KEKAHA — Residents were invited to take part in a West Kauai Community Plan meeting Monday night at Kaumakani Neighborhood Center — but not many did.
Only seven people showed up at the third gathering in a series of four seeking local feedback on future development on the Westside.
One pressing frustration at the three-hour meeting was a solution to alleviate concentrated traffic on the island.
“It’s not going to get better, it’s only going to get worse,” said Dan Works, a 19-year resident of Ele’ele.
The removal of unnecessary speed limit changes on the main highway, a remnant leftover from the once-thriving sugar mill industry, and implementation of alternate routes on the south side were among his suggested changes.
Those local sugar mills have remained the proverbial elephant in the room throughout these meetings, with residents agreeing on the need for action but unsettled on which direction to take.
Suggestions range from refurbishing the mill into a textile factory to opening a rock climbing gym.
“The Westside is lacking an economic engine,” said Robert Westerman of Kekaha, who would like to see the site developed into a center for light industry. “Make it something on the road to the most visited place on the island with food, culture, a museum.”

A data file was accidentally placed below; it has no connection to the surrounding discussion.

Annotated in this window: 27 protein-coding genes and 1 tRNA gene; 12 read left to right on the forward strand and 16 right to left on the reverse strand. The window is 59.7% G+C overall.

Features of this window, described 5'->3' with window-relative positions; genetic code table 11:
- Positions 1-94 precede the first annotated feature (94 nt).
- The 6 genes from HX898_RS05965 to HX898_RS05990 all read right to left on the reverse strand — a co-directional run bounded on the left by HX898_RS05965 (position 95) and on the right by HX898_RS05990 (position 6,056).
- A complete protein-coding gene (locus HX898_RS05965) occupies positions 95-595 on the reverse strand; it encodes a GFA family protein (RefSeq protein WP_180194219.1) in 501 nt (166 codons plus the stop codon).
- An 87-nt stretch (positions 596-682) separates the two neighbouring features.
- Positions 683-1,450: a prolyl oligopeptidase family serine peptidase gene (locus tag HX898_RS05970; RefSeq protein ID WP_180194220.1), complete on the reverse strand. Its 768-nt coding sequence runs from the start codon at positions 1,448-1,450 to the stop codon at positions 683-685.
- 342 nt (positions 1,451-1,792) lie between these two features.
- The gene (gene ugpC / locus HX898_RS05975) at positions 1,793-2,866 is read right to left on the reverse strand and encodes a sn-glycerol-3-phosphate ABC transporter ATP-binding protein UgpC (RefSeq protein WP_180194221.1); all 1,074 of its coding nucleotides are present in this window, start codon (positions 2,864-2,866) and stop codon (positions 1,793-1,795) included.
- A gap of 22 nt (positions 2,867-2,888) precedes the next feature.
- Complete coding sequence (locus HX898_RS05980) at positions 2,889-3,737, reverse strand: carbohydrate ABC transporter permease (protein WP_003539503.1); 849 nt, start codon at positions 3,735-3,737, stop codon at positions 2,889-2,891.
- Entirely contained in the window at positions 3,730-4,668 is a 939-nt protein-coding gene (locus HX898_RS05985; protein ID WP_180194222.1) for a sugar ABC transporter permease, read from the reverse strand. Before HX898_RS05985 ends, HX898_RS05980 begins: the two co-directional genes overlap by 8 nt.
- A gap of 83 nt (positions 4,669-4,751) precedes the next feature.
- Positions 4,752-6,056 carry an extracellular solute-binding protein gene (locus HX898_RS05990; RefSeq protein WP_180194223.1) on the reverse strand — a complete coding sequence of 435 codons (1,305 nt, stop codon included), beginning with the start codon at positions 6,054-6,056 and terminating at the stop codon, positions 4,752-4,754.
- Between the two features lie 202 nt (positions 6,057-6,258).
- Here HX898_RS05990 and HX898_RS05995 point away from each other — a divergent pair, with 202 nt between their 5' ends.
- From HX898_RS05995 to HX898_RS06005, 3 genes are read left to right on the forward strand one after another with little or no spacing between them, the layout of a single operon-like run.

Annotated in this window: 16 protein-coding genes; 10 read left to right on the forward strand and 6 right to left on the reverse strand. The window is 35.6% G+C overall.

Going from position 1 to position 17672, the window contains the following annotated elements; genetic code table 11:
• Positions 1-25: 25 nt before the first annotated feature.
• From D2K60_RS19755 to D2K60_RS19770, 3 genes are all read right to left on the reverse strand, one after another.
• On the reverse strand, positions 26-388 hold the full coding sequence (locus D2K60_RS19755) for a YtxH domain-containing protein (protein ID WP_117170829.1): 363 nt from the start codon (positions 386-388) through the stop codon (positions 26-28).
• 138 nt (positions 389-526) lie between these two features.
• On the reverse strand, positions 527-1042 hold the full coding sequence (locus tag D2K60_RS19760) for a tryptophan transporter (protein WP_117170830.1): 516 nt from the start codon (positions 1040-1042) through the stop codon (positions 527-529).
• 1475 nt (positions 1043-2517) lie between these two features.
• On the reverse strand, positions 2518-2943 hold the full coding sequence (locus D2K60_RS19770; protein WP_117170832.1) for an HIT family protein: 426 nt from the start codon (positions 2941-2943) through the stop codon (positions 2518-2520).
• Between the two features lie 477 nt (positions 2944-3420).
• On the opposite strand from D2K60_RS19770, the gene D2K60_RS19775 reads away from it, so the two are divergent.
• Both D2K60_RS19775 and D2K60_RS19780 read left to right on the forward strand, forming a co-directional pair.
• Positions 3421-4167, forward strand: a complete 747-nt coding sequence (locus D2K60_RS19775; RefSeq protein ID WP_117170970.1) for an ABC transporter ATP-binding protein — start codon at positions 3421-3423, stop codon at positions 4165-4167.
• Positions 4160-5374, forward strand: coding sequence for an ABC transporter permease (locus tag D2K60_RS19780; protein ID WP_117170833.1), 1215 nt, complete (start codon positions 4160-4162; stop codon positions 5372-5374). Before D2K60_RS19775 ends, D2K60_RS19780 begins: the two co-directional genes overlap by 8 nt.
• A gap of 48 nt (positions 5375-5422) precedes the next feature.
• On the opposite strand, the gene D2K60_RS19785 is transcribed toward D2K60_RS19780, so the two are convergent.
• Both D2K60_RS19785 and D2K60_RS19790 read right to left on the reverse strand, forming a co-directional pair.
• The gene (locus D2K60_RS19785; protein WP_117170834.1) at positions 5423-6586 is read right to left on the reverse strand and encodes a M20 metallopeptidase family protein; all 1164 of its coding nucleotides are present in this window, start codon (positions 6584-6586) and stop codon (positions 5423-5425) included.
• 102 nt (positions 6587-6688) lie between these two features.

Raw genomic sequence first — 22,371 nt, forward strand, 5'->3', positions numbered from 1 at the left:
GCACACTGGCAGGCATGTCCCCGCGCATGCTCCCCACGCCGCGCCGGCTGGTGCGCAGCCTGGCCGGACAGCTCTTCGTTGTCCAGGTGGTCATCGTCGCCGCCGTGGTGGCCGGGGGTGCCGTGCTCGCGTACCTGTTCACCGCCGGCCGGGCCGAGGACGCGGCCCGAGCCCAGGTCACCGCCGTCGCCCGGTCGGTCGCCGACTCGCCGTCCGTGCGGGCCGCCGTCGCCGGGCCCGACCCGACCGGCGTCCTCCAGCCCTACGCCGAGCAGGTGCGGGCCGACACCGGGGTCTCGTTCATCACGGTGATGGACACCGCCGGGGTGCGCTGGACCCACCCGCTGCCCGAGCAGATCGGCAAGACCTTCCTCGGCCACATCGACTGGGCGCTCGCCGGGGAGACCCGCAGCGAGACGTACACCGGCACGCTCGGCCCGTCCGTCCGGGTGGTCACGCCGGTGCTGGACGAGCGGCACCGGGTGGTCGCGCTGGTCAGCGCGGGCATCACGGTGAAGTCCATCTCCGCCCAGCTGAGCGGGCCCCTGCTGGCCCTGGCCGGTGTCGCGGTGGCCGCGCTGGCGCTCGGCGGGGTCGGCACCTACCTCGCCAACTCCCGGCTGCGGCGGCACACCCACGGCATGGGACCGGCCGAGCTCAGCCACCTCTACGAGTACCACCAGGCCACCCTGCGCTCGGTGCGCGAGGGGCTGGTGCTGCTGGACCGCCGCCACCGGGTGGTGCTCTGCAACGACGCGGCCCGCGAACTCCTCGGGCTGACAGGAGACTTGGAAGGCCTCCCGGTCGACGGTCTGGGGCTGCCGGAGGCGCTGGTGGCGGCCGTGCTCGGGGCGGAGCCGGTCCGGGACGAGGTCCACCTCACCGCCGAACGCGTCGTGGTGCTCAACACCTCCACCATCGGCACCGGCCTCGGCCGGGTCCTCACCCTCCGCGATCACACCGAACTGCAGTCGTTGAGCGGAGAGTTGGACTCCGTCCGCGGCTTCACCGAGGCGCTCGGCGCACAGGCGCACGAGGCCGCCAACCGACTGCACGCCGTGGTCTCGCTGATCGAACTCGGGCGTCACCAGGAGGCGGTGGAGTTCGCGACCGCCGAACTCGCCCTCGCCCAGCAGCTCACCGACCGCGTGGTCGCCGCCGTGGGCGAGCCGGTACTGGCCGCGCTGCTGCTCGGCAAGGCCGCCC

Among the attendees were Kauai County Council candidates Adam Roversi and Juno Ann Apalla, who came to take stock of community feedback and participation.
Roversi expressed understanding the need to preserve and diversify agricultural land, which sustains many families in the region, while Apalla identified housing and infrastructure as key areas for improvement.
“Several concerns here are consistent with concerns everywhere on Kauai,” said Apalla whose grandmother is a resident of Hanapepe.
The fourth and final meeting of the Kauai County Planning Department’s discovery phase is scheduled tonight at the Kekaha Neighborhood Center.
Organizers are hoping for a large turnout and high participation.
“This is a community that cares a lot about shared spaces,” said planner Marie Williams when asked what the department had thus far learned. “There are lots of spaces on the Westside that we need to be more proactive about preserving and maintaining access to.”